After the speech, a man bought me a burger. He asked me join his group called “Leave Vietnam” which raised money to persuade congressmen for stopping Vietnam. He told me they had have raised five hundred grands dollars. I didn’t know if it was true, but I might be right, I didn’t need those four quarters and ten dimes to buy a hot dog. They used me to instigate audiences that they could salvage the money, and I got paid, which was a fair deal. So I did some speech in the following six years which I thought were bullshits. When these shitty words delivered to protesters’ ears, they became gold because those were what they need. I received the latest news and was taught to be contagious. “When I first heard My Lai Massacre, I was shocked, totally shocked. Our armies are not taught to democratize Vietnam but taught to kill Vietnamese. Vietnamese are suffered, so do our children. They are from democratic country but act like communists; they are supposed to go to college but work as butcher; they serve for our people not for the devil. We need them bring them back to our huge. LEAVE VIETNAM!” On Jan 27th 1973, the news spread that four parties made an agreement on ending the war in Paris and America was going to withdraw our troops. At end of 1974, our group dissolved and I got four hundred grands. I thought they probably shared the donations, but I didn’t care.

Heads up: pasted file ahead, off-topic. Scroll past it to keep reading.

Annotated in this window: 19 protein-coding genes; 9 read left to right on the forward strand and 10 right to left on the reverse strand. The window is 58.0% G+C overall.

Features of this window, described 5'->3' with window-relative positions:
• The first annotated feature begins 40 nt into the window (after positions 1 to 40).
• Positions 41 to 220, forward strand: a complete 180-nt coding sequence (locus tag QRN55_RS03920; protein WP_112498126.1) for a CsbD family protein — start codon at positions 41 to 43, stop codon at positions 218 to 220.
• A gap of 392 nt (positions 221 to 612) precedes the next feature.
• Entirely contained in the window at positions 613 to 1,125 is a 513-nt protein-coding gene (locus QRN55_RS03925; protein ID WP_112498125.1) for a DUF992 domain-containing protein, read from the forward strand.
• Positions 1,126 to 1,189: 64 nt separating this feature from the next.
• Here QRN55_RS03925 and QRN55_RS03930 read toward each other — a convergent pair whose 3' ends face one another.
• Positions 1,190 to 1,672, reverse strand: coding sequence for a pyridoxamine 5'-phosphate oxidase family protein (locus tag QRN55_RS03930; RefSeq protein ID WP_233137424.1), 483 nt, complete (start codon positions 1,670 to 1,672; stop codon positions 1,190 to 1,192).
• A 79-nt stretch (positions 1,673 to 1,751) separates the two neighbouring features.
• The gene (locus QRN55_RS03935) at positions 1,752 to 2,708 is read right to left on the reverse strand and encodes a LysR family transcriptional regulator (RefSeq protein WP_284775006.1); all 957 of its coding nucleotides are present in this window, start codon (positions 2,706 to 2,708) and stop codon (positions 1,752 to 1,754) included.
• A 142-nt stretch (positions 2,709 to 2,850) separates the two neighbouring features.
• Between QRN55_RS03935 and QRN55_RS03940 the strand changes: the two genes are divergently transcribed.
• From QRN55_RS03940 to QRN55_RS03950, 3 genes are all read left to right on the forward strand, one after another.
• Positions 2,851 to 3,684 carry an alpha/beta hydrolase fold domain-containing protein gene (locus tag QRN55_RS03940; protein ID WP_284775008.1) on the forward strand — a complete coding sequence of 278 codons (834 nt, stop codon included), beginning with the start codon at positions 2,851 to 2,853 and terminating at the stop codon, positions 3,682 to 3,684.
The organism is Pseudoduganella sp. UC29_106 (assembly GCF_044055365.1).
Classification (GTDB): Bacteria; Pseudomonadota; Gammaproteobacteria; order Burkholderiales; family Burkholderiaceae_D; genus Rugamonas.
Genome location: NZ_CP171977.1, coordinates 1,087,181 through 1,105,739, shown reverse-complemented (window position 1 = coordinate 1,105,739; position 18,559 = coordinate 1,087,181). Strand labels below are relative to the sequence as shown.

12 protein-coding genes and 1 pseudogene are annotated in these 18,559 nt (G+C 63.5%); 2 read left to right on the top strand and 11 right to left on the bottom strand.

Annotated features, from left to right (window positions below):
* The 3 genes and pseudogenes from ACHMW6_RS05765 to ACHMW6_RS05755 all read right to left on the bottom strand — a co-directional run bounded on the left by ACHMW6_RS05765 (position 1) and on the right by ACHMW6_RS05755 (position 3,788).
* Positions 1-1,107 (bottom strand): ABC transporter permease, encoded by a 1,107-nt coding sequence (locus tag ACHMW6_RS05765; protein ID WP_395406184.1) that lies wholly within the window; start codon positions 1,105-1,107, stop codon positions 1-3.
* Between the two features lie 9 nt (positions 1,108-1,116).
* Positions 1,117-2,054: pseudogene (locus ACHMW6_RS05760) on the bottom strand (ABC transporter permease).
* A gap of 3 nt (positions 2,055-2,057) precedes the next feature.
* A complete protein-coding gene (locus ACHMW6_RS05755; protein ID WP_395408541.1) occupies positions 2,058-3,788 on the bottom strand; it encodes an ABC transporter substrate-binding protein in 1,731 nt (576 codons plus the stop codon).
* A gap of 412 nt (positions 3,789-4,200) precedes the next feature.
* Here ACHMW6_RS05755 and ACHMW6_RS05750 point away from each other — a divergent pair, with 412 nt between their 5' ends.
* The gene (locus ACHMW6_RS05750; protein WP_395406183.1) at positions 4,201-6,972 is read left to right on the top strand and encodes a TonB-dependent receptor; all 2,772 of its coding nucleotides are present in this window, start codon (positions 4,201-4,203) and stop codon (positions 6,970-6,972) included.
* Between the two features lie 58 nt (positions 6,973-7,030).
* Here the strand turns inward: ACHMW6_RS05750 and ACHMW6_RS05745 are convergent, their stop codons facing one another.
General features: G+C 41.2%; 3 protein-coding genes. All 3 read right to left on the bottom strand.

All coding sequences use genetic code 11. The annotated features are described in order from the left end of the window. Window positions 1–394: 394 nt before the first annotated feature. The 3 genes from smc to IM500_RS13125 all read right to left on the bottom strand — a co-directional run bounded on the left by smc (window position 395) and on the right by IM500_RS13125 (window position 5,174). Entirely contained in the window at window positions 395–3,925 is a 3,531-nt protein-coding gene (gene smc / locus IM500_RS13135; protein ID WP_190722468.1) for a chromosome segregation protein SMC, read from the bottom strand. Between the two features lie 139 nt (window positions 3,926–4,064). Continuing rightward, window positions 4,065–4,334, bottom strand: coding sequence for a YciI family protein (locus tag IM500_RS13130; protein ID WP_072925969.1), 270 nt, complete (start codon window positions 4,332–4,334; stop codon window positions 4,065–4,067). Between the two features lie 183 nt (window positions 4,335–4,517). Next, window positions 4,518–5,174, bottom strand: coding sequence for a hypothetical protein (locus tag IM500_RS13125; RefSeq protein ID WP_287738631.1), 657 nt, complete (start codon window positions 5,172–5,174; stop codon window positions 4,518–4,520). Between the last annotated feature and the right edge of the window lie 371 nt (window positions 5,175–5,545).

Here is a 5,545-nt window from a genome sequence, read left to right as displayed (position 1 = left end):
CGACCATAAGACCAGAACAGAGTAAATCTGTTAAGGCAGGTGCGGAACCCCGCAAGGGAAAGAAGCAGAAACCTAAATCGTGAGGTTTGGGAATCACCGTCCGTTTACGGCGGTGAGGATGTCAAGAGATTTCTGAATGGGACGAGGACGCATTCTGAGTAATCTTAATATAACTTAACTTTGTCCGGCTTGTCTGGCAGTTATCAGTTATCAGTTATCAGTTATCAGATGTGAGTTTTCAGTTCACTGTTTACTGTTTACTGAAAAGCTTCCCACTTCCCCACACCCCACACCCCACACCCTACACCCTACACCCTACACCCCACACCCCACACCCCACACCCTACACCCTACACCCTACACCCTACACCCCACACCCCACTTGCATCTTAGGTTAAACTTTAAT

I didn’t use the money to invest and I didn’t have any minds like that. I knew a lot of people who got millionaires of dollars from investment, but I was not those people. I spent my time to enjoy the life; I lavished my money to parties and Las Vegas where I met my wife in the second time. I encountered her when I was in a banquet for the rich. I was doing the same thing giving speech about Vietnam to raise fund for our group. She was with her father. We had a dance and some conversations. She liked my character as a veteran elocutionist. I made up numberless stories both in platforms and battle fields. She recognized me when I met her in the second time. I knew it was she and she was the daughter of a billionaire in California. We reconnected and I could tell that she had the hots for me. It was another fair deal. By the way, her name was Alisha and she was beautiful.

We were going to get married. I called my brother who I lost touch for years, I told him they asked me to sign hundreds of papers and agreements for assets and management. The wedding was gorgeous. I knew, I was “rich” if you believe the term “poor” is for beggars. My “honor military background” was added to their family history and they intended to use my speech talent. Finally, I became a partner in their partnerships in some companies.

In 2003, her father died and his fortunes passed to her and his older brother. She, no, my family got $739,572,834.23 cash; equal $843,635.298.35 stocks; equal $1,492,623.253.03 real estate.